Outgoing fire chief honored at West Point City Council meeting
At the West Point City Council meeting on Tuesday, outgoing Fire Chief Milton Smith was honored for his years of service.
West Point Mayor Steve Tramell said the council would dearly miss Smith and read him a retirement resolution. Smith’s retirement will become effective on Friday.
According to the resolution, Smith began working for the City of West Point on July 22, 1987, as a firefighter EMT. He steadily rose in rank throughout his career. In 1995, he was promoted to lieutenant. In 1999, he was promoted to captain. In 2004, he was promoted to assistant fire chief. On Aug. 18, 2005, Smith’s outstanding performance resulted in his promotion to fire chief.
“And, whereas during over 34 years of service, Chief Milton Smith’s sound judgement, caring spirit, and devotion to his duties has earned him the sincere respect and appreciation of his fellow firefighters, coworkers, and the public,” Tramell said. “And whereas Milton Irvin Smith has maintained the very highest standards of professional integrity as a fire chief with the City of West Point, Milton’s strong work ethic, positive attitude, and his unwavering service will always be examples for fellow employees to follow. Now it be therefore resolved by the mayor and council of the City of West Point that they wish to express their profound gratitude to Milton Irvin Smith and thank him for the leadership he has shown in the last 34 years with the West Point Fire Department. Be it further resolved that the mayor and city council wish to convey their best wishes for a long and prosperous retirement adopted this 28th day of September 2021.”
Smith expressed gratitude to the mayor, council, his coworkers and the citizens of West Point.
“It’s been an honor,” he said. “I would have never guessed 34 plus years ago… honestly, retirement wasn’t in my vocabulary. So today, it’s hard to believe that we’ve announced retirement, and we’re within two days of it. So, I thank everyone for their patience with me and encouragement and their prayers for me, and I ask that the same, [that] it will continue for the citizens of West Point, the city of West Point, and the West Point Fire Department.”
In other business at the meeting, the council discussed a Forward Fund Loan Program application from West Point Village Phase I.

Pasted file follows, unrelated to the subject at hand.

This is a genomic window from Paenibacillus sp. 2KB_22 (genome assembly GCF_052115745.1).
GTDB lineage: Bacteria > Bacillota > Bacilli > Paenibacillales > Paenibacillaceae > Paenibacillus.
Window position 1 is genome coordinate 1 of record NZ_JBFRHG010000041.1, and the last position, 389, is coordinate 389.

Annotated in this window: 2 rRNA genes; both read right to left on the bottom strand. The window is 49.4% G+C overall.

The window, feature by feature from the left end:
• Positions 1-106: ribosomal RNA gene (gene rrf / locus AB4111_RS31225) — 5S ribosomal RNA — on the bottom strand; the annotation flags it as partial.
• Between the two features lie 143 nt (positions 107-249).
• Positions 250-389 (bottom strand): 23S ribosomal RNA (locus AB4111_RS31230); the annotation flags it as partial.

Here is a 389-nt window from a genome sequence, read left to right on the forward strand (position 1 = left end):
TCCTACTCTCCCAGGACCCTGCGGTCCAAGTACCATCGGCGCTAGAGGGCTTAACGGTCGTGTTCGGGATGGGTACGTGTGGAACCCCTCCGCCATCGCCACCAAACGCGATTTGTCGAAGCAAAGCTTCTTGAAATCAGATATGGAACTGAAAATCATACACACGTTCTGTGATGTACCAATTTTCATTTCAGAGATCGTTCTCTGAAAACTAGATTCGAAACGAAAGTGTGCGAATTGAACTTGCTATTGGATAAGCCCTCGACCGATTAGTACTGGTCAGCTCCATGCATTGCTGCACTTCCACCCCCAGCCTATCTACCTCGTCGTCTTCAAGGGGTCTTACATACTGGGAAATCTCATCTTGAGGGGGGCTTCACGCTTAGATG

“Originally, we had an application from West Point Villages, LLC for intersection improvements that were made for forward fund grant money,” City Manager Ed Moon explained.
“The council approved that in the amount of $250,000. Since that time, the scope of the project has changed. And the West Point Housing Authority, as you all are all aware, are doing a residential project in that area. So, it has changed the needed intersection improvements at that location.”
Moon said that because the scope of the project and type of intersection improvements changed, he thought the Housing Authority should reapply through the forward fund application to reallocate funds for the project.
“The staff certainly supports the West Point Housing Authority in their initiative to get this done,” he said.
“… Again, this is a reallocation of the $250,000 that was committed to the project previously.”
Moon clarified in an email that the Forward Fund money will be used to construct a portion of the intersection improvements for an entrance to the project.
Brian Thomas, a senior developer with Pennrose, a real estate development company, introduced himself.
“I represent the development team in conjunction with the West Point Housing Authority and Collaborative Housing Solutions as co-developers and co-owners of the project,” he said. “… Attention is needed to support the West Point Village Phase I and Phase II projects. These are mixed income projects that are receiving low income housing tax credits awards and [were] actually awarded a 2020 low income housing tax credit award from the state agency.”
Thomas said that the anticipated side entrance to West Point Village will also serve some of the adjacent commercial properties along the 10th Street corridor.
“And so, in totality, it would be a mixed-use project that this side entrance is serving,” he said.
“And it’s really needed to better improve the pedestrian and vehicular traffic coming in and out of the site off the 10th Street corridor. It is an acceleration and deceleration lane that we’ve put forth. It is a part of our application. We have the plans as well as a budget to kind of lay out everything that goes into not only the construction, but the design of the project, as well. We are, as Ed mentioned, respectfully requesting a funding match of $250,000 from the city, a reallocation from the previous approved application to support these site improvements.”
Thomas said the project would need review and approval from not only the city, but also the Georgia Department of Transportation and the U.S. Army Corps of Engineers.
“A lot of planning has already been done in situating not only the side improvement but also the project as it relates to the 10th Street corridor,” he said. “The amount total of the project is $771,290. The city match also includes $225,000 from the West Point Housing Authority, as well as roughly $296,200 from the project, itself to help support this side entrance. And so, it is kind of a group effort to put together this side entrance for the benefit of this mixed use and mixed income project.”
Thomas said the project also requires HUD approval, which it will most likely get in the first quarter of 2022.
Amon Martin, southeast regional vice president of Pennrose, said that in addition to creating the side entrance, the project will involve constructing a vertical apartment unit. He said the entire project would probably take 12 to 14 months to construct and that the company hopes to be “moving dirt” by the end of next year’s first quarter.